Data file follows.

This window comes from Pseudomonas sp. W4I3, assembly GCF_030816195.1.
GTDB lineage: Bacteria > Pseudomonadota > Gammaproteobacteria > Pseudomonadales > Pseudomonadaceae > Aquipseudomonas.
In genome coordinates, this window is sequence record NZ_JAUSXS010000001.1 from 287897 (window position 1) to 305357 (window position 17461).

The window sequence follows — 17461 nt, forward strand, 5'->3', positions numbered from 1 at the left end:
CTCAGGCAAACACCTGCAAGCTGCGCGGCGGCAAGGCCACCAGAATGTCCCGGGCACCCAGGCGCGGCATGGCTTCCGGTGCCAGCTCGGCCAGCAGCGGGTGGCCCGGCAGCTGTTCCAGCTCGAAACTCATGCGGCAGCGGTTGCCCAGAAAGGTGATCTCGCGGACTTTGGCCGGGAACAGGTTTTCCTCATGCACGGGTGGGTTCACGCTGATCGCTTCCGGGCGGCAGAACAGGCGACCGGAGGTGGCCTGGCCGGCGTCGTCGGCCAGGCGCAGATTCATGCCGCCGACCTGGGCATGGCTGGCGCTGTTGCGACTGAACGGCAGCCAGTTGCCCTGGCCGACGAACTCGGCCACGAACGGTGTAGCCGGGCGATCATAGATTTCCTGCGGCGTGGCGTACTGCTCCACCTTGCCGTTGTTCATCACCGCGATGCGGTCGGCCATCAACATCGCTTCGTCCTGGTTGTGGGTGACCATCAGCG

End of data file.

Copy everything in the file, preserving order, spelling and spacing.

This window comes from Pseudomonas sp. W4I3, assembly GCF_030816195.1.
GTDB lineage: Bacteria > Pseudomonadota > Gammaproteobacteria > Pseudomonadales > Pseudomonadaceae > Aquipseudomonas.
In genome coordinates, this window is sequence record NZ_JAUSXS010000001.1 from 287897 (window position 1) to 305357 (window position 17461).

The window sequence follows — 17461 nt, forward strand, 5'->3', positions numbered from 1 at the left end:
CTCAGGCAAACACCTGCAAGCTGCGCGGCGGCAAGGCCACCAGAATGTCCCGGGCACCCAGGCGCGGCATGGCTTCCGGTGCCAGCTCGGCCAGCAGCGGGTGGCCCGGCAGCTGTTCCAGCTCGAAACTCATGCGGCAGCGGTTGCCCAGAAAGGTGATCTCGCGGACTTTGGCCGGGAACAGGTTTTCCTCATGCACGGGTGGGTTCACGCTGATCGCTTCCGGGCGGCAGAACAGGCGACCGGAGGTGGCCTGGCCGGCGTCGTCGGCCAGGCGCAGATTCATGCCGCCGACCTGGGCATGGCTGGCGCTGTTGCGACTGAACGGCAGCCAGTTGCCCTGGCCGACGAACTCGGCCACGAACGGTGTAGCCGGGCGATCATAGATTTCCTGCGGCGTGGCGTACTGCTCCACCTTGCCGTTGTTCATCACCGCGATGCGGTCGGCCATCAACATCGCTTCGTCCTGGTTGTGGGTGACCATCAGCG